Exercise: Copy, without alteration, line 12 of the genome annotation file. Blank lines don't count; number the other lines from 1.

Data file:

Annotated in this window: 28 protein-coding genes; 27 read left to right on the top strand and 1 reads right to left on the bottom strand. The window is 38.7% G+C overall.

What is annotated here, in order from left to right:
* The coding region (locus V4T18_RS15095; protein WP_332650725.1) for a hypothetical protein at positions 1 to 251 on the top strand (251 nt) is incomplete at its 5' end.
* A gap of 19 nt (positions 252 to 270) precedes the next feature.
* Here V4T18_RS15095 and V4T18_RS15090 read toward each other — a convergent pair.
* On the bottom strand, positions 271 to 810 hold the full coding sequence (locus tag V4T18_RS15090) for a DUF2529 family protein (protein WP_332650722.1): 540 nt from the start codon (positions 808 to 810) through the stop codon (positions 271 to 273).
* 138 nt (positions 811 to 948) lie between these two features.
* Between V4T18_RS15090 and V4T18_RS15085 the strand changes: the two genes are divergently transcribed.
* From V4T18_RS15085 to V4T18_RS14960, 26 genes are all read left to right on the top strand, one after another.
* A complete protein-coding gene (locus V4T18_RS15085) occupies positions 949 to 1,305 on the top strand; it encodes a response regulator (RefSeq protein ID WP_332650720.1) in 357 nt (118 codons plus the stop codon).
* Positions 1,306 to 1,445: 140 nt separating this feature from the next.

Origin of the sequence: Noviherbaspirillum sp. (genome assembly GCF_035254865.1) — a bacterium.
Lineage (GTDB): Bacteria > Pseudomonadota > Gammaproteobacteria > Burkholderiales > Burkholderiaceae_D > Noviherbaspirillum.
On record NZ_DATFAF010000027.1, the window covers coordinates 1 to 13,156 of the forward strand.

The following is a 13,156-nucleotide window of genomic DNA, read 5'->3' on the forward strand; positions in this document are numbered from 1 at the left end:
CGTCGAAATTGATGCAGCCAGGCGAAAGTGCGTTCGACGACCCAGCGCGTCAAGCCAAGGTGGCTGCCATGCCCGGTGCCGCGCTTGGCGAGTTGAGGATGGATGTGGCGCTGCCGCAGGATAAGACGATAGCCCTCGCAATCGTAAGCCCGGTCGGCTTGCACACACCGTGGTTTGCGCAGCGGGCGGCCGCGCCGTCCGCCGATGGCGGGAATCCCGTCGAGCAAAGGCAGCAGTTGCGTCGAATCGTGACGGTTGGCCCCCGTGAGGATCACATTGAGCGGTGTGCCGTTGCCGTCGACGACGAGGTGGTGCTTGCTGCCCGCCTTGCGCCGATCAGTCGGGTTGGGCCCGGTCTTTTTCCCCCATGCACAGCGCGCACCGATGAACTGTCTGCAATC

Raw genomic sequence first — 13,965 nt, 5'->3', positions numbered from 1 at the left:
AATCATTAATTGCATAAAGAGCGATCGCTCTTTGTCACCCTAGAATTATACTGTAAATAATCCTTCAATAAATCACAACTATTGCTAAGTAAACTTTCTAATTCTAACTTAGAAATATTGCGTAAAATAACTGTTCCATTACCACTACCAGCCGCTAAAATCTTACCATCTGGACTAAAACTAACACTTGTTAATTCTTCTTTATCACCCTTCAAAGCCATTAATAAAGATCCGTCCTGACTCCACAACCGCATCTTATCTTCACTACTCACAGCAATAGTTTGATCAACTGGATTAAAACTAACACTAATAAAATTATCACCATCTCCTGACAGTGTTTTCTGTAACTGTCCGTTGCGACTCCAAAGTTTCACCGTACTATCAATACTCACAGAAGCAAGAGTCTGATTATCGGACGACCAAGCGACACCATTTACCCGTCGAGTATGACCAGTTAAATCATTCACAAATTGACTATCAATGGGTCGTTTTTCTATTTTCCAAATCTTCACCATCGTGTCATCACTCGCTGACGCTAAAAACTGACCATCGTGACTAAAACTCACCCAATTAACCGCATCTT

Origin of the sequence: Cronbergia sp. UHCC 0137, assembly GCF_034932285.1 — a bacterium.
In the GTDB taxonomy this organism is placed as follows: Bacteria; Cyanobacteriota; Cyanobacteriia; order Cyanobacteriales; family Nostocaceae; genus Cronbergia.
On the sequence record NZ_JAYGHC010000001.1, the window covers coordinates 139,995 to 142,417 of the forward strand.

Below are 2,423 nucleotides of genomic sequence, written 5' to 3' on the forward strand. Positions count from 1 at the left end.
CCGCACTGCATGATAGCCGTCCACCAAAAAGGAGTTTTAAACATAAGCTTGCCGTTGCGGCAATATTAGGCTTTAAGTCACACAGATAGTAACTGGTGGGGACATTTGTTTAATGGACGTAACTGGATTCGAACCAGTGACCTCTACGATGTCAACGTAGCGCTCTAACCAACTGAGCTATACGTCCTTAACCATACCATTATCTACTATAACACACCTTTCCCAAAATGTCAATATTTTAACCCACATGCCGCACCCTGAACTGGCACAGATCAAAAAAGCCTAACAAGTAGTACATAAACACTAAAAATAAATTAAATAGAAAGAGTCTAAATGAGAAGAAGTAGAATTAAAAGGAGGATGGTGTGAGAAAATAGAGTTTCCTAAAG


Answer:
Origin of the sequence: Noviherbaspirillum sp. (genome assembly GCF_035254865.1) — a bacterium.